Greg Kelly:
Hey, Chuck.

Chuck Moran:
Hey, G.

Greg:
So let’s start with a simple one. What is it that you do?

Chuck:
I own a digital marketing agency called ‘Bald Guy Studio,’ and I’m happily ensconced in Studio IX.

Greg:
The feeling’s mutual. What exactly is a digital marketing agency?

Chuck:

The Westlawn Inn website is also mobile-friendly

Good question. ‘Digital marketing agency’ can mean a number of things. We create marketing solutions that elevate whatever our clients need elevating. If it’s sales, or awareness, then we attempt to do that through different channels. My background is in graphic design, advertising and marketing, and I started developing websites in the mid 90s. Building websites – and now responsive ones to meet the needs of our mobile society – has been the primary focus since I created Bald Guy Studio in 2004.

Just recently, in the last several months, I’ve decided to add in more agency-style services. I now offer search engine optimization through Emily Patterson (another Studio IX member), and social media marketing strategy and implementation (the posting side of things). We’re getting into writing blog posts for our clients and that goes hand in hand with social media and SEO. There’s a lot of coordination involved and I actually really enjoy that. I’ve got some great colleagues. Our services typically revolve around the client’s website, and we offer the ancillary services that help drive traffic to the website to increase sales and awareness.

Greg:
What are you most passionate about, as far as the work itself? What drives you?

Chuck:
I like helping people succeed. When it really gets down to it, and that’s a really good question, Greg, I think the essence of what I like about my work is helping people.

Greg:
That’s obvious to me.

Greg:
So as far as the industry goes … how has it evolved? I mean obviously in the last 10 to 15 years … I don’t quite know what my question is here. (laughter)

Chuck:
I’ll answer the one I think you’re fishing for.

Greg:
Cool. Yeah, as long as that makes sense.

Chuck:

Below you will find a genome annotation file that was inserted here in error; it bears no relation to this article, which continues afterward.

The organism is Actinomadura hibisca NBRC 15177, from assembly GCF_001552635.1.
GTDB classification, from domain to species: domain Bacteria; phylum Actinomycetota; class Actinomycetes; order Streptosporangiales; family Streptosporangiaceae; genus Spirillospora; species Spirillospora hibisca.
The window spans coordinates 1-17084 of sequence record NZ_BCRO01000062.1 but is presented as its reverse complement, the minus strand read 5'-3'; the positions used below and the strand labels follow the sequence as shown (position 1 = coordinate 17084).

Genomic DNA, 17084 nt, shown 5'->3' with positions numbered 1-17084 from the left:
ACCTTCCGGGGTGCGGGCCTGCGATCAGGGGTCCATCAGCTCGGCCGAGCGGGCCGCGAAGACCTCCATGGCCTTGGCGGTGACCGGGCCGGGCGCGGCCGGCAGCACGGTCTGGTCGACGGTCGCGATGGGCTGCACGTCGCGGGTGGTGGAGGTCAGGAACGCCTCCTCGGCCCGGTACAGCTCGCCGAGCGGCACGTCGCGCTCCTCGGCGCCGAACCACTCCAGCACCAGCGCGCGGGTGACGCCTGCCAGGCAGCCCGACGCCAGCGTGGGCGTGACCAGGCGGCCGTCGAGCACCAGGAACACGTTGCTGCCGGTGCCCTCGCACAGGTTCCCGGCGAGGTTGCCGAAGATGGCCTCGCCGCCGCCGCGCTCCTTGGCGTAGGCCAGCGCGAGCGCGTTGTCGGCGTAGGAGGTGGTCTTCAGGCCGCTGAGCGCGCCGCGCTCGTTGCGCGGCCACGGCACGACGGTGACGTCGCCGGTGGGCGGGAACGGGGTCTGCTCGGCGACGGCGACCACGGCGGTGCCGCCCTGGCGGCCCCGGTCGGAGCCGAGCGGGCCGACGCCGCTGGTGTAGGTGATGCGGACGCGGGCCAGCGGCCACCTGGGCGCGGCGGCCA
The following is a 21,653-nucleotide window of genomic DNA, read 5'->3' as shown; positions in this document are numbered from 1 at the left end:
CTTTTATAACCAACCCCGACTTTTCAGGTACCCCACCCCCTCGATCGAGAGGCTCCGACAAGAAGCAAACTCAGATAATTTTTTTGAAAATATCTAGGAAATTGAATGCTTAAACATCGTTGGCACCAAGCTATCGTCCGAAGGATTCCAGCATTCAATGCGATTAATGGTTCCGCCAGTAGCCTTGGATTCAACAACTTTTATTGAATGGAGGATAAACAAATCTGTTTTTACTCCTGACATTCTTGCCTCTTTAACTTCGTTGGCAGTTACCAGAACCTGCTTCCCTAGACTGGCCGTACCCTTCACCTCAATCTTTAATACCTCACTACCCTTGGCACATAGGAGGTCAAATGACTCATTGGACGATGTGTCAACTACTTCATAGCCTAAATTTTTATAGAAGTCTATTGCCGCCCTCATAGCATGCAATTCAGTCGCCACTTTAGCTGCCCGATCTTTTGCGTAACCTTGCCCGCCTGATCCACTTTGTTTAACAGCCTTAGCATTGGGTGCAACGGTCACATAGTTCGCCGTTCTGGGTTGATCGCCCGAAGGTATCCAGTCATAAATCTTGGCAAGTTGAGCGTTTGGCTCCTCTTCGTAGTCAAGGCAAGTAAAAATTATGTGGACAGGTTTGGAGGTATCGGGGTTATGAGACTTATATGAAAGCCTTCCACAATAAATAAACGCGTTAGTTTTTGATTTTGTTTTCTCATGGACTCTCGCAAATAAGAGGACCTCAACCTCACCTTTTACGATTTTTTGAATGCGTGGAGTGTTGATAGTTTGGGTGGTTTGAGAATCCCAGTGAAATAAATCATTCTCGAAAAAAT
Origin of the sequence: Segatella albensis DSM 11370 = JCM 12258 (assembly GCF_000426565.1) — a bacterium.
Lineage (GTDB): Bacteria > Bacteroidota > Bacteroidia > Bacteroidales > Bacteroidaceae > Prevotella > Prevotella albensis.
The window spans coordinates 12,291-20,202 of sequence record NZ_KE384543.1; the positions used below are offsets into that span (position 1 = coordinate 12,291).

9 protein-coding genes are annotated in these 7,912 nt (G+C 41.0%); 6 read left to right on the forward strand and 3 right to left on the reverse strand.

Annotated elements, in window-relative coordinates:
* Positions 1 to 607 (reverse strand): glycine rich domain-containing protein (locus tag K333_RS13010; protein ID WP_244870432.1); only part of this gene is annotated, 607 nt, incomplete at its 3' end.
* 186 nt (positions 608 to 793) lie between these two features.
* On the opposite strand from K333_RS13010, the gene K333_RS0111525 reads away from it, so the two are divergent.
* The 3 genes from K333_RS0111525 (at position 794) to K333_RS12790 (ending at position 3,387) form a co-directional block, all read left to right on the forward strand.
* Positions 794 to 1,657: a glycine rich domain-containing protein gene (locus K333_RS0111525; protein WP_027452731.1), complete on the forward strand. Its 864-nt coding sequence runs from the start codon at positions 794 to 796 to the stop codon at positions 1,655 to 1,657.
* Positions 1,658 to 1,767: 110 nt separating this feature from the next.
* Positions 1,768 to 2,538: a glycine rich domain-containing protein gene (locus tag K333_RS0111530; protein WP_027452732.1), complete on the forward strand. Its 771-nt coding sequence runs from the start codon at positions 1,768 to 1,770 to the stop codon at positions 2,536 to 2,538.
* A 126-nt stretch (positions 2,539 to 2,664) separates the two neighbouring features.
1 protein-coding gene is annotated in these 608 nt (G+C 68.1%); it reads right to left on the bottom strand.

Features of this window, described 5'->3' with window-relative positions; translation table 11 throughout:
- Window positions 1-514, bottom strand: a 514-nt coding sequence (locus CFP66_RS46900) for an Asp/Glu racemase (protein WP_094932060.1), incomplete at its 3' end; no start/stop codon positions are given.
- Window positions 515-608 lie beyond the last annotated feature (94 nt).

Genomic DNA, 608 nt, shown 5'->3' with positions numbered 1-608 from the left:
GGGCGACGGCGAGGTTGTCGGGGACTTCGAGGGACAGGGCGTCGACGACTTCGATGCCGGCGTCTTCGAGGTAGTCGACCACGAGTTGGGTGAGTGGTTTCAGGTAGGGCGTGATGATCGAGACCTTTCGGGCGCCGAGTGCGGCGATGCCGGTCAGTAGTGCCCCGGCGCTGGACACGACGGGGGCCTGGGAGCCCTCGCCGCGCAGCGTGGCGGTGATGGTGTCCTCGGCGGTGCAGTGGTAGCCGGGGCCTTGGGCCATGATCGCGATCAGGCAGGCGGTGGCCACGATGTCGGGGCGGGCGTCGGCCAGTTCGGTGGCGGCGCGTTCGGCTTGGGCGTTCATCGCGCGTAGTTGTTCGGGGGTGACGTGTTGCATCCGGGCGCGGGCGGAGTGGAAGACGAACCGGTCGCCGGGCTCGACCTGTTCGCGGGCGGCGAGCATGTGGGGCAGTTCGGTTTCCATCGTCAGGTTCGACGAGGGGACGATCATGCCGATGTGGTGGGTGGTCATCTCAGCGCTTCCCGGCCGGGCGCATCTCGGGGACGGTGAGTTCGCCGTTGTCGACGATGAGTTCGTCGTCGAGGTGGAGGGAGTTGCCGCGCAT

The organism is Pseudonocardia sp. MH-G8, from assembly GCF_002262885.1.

I started in the graphic design field (it was called ‘commercial art’ back then) at a Long Island community newspaper production facility creating ad layouts. It was all about quantity. I did layouts for some 300 ads a week for about 10 newspapers. I did very fast scribbles on grid-lined paper saying ‘put your picture here, put your headline here. Here’s where the copy goes. Here’s your logo,’ and I was done.

The technology at that point was old school, but we did have phototypesetting in those days. It was incredibly cumbersome compared to what we do now. Typesetters would keyboard text written by ad salespeople and editors and their machines would spit out reams of paper tape. Think long linear punch cards. The paper tape would get fed through a computer at a very high rate of speed, and the letters would get exposed on a moving piece of photographic paper. Then, those galleys would get cut up, run through a waxer and then the paste-up artists would put the type and graphics like clip art down onto sheets of thick paper to create the ads that I had designed. Then the ads and newspaper copy would be placed onto ‘flats.’ The flats would go off to the printer and newspapers would come back the next day.

t-square-and-trianglesThings have changed quite a lot. In fact, I have a little collection of what I call the ‘How We Used to Do It Museum.’ It contains a hand waxer, a rubber cement thinner can, ‘he-man’ razor blades which were single edge razor blades that we used to cut things up, along with upright triangles and t-squares. I got my first Macintosh in 1985. That was really the beginning of the … not quite digital revolution, but that’s when it started for me. I still remember being completely amazed that you could stick a picture that was horrible looking in the middle of horrible looking type on a page, and then have it print out on a dot matrix printer. It was stunning … a stunning advance.